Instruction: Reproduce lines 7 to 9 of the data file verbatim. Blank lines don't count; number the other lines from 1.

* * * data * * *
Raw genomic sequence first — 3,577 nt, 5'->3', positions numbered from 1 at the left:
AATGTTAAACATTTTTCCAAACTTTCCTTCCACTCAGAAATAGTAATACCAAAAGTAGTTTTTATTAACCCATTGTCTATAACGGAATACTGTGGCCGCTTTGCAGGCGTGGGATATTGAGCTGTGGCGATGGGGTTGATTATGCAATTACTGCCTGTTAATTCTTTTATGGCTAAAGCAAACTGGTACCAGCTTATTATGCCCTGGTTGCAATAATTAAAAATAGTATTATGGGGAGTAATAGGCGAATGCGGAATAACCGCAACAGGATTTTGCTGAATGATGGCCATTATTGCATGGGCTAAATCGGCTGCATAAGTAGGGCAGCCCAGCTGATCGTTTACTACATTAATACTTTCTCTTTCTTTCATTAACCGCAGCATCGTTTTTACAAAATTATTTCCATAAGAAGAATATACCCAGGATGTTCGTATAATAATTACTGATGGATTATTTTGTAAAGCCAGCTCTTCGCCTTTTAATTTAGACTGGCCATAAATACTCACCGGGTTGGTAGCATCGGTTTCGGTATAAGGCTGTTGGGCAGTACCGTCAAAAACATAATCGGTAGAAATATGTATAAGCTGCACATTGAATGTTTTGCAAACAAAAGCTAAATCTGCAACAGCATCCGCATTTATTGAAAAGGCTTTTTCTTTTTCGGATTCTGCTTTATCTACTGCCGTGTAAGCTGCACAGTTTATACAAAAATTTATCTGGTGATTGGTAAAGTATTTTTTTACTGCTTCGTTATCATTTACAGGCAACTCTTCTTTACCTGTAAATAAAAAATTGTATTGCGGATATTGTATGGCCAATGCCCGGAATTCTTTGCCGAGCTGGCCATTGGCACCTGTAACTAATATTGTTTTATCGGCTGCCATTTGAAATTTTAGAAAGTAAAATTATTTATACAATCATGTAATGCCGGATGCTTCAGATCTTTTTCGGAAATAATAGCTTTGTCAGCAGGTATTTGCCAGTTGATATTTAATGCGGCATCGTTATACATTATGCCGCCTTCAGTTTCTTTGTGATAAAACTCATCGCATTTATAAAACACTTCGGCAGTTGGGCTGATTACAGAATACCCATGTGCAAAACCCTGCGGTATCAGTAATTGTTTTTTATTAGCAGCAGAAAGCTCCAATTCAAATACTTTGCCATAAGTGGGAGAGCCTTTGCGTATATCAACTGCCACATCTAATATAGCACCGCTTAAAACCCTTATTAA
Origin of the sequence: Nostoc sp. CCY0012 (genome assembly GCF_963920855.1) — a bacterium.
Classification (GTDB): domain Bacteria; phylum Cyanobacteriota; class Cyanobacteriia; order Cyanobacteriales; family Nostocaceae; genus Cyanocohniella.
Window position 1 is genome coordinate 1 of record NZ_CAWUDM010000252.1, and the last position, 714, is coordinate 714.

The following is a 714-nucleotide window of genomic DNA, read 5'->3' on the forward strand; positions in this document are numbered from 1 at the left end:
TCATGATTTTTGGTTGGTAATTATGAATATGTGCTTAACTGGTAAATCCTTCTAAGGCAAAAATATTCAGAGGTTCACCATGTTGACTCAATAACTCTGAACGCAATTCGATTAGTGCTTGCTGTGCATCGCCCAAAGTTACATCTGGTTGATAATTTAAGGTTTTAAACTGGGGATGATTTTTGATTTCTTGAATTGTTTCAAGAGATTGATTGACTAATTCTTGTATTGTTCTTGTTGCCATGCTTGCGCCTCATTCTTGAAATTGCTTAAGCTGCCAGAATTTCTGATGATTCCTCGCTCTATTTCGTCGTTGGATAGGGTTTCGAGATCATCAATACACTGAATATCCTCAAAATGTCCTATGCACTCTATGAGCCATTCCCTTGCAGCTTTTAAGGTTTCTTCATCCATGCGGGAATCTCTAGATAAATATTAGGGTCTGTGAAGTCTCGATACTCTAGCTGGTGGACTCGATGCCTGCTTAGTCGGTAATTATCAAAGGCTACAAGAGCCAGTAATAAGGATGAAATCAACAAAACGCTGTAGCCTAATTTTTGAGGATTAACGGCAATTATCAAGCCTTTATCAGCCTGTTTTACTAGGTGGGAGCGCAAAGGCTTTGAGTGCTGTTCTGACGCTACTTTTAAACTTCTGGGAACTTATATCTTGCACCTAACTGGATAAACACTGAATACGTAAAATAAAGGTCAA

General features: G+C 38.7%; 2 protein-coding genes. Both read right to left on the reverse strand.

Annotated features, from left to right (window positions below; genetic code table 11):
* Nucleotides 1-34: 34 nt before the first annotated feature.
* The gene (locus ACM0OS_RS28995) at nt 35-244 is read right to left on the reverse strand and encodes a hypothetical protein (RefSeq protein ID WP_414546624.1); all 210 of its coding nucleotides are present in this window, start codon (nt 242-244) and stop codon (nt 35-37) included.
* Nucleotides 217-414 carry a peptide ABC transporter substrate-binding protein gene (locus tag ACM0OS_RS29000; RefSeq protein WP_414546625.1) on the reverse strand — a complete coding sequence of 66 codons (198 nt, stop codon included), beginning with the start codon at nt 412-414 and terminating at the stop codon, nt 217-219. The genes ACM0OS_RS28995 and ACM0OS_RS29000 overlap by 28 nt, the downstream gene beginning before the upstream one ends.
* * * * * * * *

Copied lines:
TCATGATTTTTGGTTGGTAATTATGAATATGTGCTTAACTGGTAAATCCTTCTAAGGCAAAAATATTCAGAGGTTCACCATGTTGACTCAATAACTCTGAACGCAATTCGATTAGTGCTTGCTGTGCATCGCCCAAAGTTACATCTGGTTGATAATTTAAGGTTTTAAACTGGGGATGATTTTTGATTTCTTGAATTGTTTCAAGAGATTGATTGACTAATTCTTGTATTGTTCTTGTTGCCATGCTTGCGCCTCATTCTTGAAATTGCTTAAGCTGCCAGAATTTCTGATGATTCCTCGCTCTATTTCGTCGTTGGATAGGGTTTCGAGATCATCAATACACTGAATATCCTCAAAATGTCCTATGCACTCTATGAGCCATTCCCTTGCAGCTTTTAAGGTTTCTTCATCCATGCGGGAATCTCTAGATAAATATTAGGGTCTGTGAAGTCTCGATACTCTAGCTGGTGGACTCGATGCCTGCTTAGTCGGTAATTATCAAAGGCTACAAGAGCCAGTAATAAGGATGAAATCAACAAAACGCTGTAGCCTAATTTTTGAGGATTAACGGCAATTATCAAGCCTTTATCAGCCTGTTTTACTAGGTGGGAGCGCAAAGGCTTTGAGTGCTGTTCTGACGCTACTTTTAAACTTCTGGGAACTTATATCTTGCACCTAACTGGATAAACACTGAATACGTAAAATAAAGGTCAA

General features: G+C 38.7%; 2 protein-coding genes. Both read right to left on the reverse strand.

Annotated features, from left to right (window positions below; genetic code table 11):